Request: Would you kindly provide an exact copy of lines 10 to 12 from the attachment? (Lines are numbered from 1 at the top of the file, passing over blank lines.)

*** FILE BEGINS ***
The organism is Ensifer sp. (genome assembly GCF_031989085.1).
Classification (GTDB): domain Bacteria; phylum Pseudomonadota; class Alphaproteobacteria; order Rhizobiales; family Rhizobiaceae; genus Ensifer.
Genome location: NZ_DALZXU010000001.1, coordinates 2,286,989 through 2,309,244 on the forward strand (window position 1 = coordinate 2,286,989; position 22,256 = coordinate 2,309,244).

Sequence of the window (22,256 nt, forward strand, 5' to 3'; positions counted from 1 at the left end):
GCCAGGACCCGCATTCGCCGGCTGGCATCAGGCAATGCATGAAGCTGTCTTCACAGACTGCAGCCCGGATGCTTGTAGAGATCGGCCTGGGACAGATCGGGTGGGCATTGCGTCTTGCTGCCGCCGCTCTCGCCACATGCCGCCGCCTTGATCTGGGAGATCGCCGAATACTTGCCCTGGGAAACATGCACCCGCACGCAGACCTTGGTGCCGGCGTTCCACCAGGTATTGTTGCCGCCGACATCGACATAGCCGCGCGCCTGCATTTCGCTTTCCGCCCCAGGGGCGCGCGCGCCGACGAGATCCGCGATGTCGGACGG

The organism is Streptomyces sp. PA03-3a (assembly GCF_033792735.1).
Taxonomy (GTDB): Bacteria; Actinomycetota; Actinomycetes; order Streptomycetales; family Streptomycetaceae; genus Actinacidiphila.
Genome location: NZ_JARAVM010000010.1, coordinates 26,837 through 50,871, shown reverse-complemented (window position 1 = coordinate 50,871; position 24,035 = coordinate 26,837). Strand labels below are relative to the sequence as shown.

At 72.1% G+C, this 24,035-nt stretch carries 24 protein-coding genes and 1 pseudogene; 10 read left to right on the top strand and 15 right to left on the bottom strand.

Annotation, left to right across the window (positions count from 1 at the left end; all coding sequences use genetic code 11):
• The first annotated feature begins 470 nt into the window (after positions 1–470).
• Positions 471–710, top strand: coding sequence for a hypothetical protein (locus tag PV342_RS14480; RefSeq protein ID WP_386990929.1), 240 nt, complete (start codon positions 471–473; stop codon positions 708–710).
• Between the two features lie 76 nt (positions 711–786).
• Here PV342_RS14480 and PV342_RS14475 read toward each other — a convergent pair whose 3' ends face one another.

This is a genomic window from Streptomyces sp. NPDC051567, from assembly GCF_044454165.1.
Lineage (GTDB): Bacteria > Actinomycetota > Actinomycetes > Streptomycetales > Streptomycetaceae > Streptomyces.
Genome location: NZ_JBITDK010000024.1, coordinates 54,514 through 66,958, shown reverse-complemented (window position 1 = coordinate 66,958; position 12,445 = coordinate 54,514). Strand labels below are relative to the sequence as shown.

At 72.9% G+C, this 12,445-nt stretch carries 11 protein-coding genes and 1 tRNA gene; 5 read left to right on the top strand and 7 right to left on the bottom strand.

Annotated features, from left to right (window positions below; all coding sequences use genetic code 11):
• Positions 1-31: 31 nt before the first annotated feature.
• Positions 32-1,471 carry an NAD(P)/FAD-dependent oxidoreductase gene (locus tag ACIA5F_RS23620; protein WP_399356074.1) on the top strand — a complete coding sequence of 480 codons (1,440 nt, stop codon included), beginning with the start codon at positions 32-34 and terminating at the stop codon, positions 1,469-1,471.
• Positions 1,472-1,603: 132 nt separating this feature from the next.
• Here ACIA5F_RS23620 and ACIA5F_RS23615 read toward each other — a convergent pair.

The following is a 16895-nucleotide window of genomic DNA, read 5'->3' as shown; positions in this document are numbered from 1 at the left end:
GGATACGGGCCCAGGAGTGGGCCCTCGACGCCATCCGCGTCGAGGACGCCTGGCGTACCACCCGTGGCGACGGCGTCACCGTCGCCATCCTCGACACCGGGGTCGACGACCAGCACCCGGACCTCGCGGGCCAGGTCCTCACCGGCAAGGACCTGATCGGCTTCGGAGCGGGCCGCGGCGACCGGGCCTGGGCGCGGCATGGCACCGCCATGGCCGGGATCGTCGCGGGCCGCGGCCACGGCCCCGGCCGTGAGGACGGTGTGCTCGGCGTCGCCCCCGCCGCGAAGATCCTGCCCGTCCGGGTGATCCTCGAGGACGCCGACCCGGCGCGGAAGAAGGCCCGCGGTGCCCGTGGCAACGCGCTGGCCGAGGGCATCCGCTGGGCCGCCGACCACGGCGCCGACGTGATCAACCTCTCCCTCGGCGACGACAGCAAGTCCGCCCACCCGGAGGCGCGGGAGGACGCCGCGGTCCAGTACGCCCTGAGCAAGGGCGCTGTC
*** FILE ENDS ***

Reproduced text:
Annotation, left to right across the window (positions count from 1 at the left end; all coding sequences use genetic code 11):
• The first annotated feature begins 470 nt into the window (after positions 1–470).
• Positions 471–710, top strand: coding sequence for a hypothetical protein (locus tag PV342_RS14480; RefSeq protein ID WP_386990929.1), 240 nt, complete (start codon positions 471–473; stop codon positions 708–710).